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Anti-Palestine Media Bias Remains Untouchable Even to Canada’s Media Critics

By Yves Engler | September 23, 2016

Media coverage of world affairs mostly focuses on Ottawa/Washington’s perspective. While the dominant media is blatant in its subservience to Canadian/Western power, even independent media is often afraid to challenge the foreign policy status quo.

A recent Canadaland podcast simultaneously highlighted anti-Palestinian media bias and the fear liberal journalists’ face in discussing one of the foremost social justice issues of our time. The media watchdog’s discussion of the Green Party’s recent resolutions supporting Palestinian rights started strong with Canadaland publisher Jesse Brown laying out three “facts”:

  • In an editorial titled “[Elizabeth] May must renounce anti-Israel resolutions” the Vancouver Sun (reposted on the Ottawa Citizen and Calgary Herald websites) called Independent Jewish Voices (IJV) “an anti-Israel group that uses the fig leaf of Jewishness to lend support to Iran, deny the Holocaust, participate in anti-Semitic Al-Quds protests, encourage terrorism against Israelis and promulgate lies about Israel’s history, society and policies.” When IJV sent a letter threatening libel action Postmedia removed the editorial from its websites.
  • A B’nai B’rith article described left-wing news outlet Rabble.ca as a “racist, white supremacist and antisemitic website”, which they erased after a media inquiry.
  • Not one of a “couple dozen” reports examined about the Green Party resolution calling for “the use of divestment, boycott and sanctions (BDS) that are targeted to those sectors of Israel’s economy and society which profit from the ongoing occupation of the OPT [Occupied Palestinian Territories]” quoted a supporter of the successful motion.

Instead of seriously considering these “facts”, one Canadaland panellist partially justified suppressing Green Party voices favouring the BDS resolution and opposed talking about pro-Zionist media coverage because it contributes to stereotypes of Jewish control over the media. Diverting further from his “facts”, Brown bemoaned anti-Semitism and how Israel/Palestine debates rarely lead to agreement while another panellist mocked people from small towns who express an opinion on the subject. Aired on dozens of community radio stations across the country, the episode ended with a comment about how people shouldn’t protest those killed by Israel if they don’t take a position on the conflict between “North and South Sudan”.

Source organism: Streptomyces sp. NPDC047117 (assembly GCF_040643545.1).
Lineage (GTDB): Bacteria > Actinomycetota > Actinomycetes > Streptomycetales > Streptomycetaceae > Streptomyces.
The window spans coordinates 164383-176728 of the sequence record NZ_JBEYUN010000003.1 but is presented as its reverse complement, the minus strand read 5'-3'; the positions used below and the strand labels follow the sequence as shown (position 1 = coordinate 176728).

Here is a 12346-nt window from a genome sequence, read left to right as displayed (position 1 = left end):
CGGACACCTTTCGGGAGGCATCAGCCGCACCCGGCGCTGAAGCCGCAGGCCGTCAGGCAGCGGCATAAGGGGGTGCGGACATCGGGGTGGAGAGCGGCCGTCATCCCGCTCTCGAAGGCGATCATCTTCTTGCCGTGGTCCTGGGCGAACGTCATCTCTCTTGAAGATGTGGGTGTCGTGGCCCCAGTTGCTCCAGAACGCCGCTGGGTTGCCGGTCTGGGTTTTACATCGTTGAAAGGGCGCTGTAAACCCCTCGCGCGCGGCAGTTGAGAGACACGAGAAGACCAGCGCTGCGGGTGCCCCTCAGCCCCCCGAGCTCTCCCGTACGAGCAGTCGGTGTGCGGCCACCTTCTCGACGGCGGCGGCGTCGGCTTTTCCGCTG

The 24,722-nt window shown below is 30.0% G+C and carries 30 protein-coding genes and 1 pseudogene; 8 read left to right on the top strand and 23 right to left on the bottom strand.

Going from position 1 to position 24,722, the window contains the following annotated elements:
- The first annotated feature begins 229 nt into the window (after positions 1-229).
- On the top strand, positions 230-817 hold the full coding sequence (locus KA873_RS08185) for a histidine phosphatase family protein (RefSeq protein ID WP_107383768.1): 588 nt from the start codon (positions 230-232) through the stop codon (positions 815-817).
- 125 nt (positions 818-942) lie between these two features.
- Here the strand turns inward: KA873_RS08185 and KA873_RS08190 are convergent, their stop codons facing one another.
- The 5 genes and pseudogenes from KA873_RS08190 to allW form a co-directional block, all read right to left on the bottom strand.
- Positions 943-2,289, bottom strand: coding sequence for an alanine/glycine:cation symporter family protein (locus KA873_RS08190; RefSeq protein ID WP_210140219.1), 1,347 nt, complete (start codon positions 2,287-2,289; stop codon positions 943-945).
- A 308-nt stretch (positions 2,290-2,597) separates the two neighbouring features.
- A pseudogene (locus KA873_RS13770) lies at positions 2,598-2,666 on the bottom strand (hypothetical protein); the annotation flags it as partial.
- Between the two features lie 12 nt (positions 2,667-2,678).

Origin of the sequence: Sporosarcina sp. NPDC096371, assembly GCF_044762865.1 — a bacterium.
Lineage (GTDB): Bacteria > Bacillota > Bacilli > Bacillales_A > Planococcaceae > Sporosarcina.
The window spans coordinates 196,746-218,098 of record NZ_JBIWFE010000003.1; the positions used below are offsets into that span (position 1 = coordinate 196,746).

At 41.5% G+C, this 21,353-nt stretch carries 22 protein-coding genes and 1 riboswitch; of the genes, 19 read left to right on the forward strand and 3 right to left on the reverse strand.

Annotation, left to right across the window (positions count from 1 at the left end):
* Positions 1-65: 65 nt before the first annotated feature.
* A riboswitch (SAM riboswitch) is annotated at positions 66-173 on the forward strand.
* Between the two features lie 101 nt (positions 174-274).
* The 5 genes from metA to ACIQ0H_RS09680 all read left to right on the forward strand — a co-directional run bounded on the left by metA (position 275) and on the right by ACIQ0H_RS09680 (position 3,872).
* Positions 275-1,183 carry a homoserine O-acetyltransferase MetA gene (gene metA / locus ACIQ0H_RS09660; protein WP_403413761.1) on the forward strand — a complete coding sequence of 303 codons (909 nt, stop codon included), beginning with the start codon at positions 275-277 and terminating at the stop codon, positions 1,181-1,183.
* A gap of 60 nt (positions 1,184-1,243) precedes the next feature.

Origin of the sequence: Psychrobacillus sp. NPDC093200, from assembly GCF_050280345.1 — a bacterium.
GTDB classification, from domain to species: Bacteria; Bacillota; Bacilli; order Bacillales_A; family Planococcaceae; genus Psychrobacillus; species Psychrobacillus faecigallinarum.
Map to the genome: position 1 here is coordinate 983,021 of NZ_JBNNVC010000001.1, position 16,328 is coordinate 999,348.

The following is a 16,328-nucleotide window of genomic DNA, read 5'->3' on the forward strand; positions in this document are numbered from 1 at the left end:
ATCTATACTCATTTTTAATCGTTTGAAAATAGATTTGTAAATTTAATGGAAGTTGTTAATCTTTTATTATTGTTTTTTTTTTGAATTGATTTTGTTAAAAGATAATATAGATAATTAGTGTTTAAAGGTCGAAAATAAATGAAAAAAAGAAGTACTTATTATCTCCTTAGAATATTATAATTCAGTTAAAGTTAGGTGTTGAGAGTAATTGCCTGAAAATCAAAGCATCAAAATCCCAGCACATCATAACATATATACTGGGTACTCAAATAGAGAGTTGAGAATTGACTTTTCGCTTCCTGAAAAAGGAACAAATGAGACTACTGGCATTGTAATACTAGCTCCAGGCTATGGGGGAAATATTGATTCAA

(“North Sudan”, of course, doesn’t exist. And the ongoing war in that region is between two political/ethnic groups within South Sudan, which gained independence five years ago. But, even if they’d gotten their Sudan facts right, the statement is akin to saying Canadaland shouldn’t discuss major advertiser Enbridge pressuring the Vancouver Province to remove a cartoon critical of its Northern Gateway pipeline project because the show didn’t say anything about Tata Motors removing ads from the Times of India over their auto reporting.)

After detailing stark anti-Palestinian media bias, the Canadaland panellists cowered in the face of the “facts” presented. They failed to discuss whether the examples cited reflect a broader pattern (they do), what impact this has on Canadians’ perceptions of Palestinians (it is damaging) or explain the source of the bias.

One wonders if this reflects the panellists’ anti-Semitism, as if they fear talking about coverage of Israel will reveal a “Jewish conspiracy” to shape the news. But, there is no ethnic/religious conspiracy, rather a powerful propaganda system “hiding in plain sight”. While Canadian media bias on Palestine is glaring, that’s largely owing to the depths of grassroots activism on the issue, rather than dynamics particular to the subject. In fact, Canadian media bias on all aspects of this country’s foreign policy is shocking.